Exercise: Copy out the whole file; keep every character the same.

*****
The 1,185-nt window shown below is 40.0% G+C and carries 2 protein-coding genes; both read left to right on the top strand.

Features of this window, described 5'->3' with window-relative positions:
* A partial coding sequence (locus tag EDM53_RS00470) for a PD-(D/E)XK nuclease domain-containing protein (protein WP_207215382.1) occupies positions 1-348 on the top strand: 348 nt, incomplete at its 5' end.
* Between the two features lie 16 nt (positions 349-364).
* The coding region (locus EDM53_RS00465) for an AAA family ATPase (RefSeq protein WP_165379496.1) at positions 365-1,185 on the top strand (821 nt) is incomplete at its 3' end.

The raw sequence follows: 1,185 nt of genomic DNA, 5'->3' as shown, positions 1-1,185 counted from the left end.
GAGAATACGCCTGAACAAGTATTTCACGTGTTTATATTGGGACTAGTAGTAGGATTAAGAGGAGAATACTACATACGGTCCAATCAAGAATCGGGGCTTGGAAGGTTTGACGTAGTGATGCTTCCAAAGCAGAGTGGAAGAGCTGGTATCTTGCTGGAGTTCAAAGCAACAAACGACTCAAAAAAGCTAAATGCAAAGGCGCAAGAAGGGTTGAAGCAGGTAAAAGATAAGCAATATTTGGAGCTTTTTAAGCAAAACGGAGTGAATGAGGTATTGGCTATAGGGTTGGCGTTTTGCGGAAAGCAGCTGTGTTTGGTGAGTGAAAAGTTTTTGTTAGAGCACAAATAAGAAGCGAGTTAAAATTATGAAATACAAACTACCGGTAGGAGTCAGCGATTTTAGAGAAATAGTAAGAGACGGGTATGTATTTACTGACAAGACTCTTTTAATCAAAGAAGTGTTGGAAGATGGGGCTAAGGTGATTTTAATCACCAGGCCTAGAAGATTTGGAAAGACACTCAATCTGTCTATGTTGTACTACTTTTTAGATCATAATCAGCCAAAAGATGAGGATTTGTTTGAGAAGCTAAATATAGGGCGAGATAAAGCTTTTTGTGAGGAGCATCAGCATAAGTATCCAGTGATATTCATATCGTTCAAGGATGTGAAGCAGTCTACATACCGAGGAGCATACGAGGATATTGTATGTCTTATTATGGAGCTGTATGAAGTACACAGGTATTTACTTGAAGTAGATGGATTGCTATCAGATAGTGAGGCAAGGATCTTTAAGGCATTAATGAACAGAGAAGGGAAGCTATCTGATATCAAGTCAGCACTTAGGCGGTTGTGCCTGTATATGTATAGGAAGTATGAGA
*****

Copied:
The 1,185-nt window shown below is 40.0% G+C and carries 2 protein-coding genes; both read left to right on the top strand.

Features of this window, described 5'->3' with window-relative positions:
* A partial coding sequence (locus tag EDM53_RS00470) for a PD-(D/E)XK nuclease domain-containing protein (protein WP_207215382.1) occupies positions 1-348 on the top strand: 348 nt, incomplete at its 5' end.
* Between the two features lie 16 nt (positions 349-364).
* The coding region (locus EDM53_RS00465) for an AAA family ATPase (RefSeq protein WP_165379496.1) at positions 365-1,185 on the top strand (821 nt) is incomplete at its 3' end.

The raw sequence follows: 1,185 nt of genomic DNA, 5'->3' as shown, positions 1-1,185 counted from the left end.
GAGAATACGCCTGAACAAGTATTTCACGTGTTTATATTGGGACTAGTAGTAGGATTAAGAGGAGAATACTACATACGGTCCAATCAAGAATCGGGGCTTGGAAGGTTTGACGTAGTGATGCTTCCAAAGCAGAGTGGAAGAGCTGGTATCTTGCTGGAGTTCAAAGCAACAAACGACTCAAAAAAGCTAAATGCAAAGGCGCAAGAAGGGTTGAAGCAGGTAAAAGATAAGCAATATTTGGAGCTTTTTAAGCAAAACGGAGTGAATGAGGTATTGGCTATAGGGTTGGCGTTTTGCGGAAAGCAGCTGTGTTTGGTGAGTGAAAAGTTTTTGTTAGAGCACAAATAAGAAGCGAGTTAAAATTATGAAATACAAACTACCGGTAGGAGTCAGCGATTTTAGAGAAATAGTAAGAGACGGGTATGTATTTACTGACAAGACTCTTTTAATCAAAGAAGTGTTGGAAGATGGGGCTAAGGTGATTTTAATCACCAGGCCTAGAAGATTTGGAAAGACACTCAATCTGTCTATGTTGTACTACTTTTTAGATCATAATCAGCCAAAAGATGAGGATTTGTTTGAGAAGCTAAATATAGGGCGAGATAAAGCTTTTTGTGAGGAGCATCAGCATAAGTATCCAGTGATATTCATATCGTTCAAGGATGTGAAGCAGTCTACATACCGAGGAGCATACGAGGATATTGTATGTCTTATTATGGAGCTGTATGAAGTACACAGGTATTTACTTGAAGTAGATGGATTGCTATCAGATAGTGAGGCAAGGATCTTTAAGGCATTAATGAACAGAGAAGGGAAGCTATCTGATATCAAGTCAGCACTTAGGCGGTTGTGCCTGTATATGTATAGGAAGTATGAGA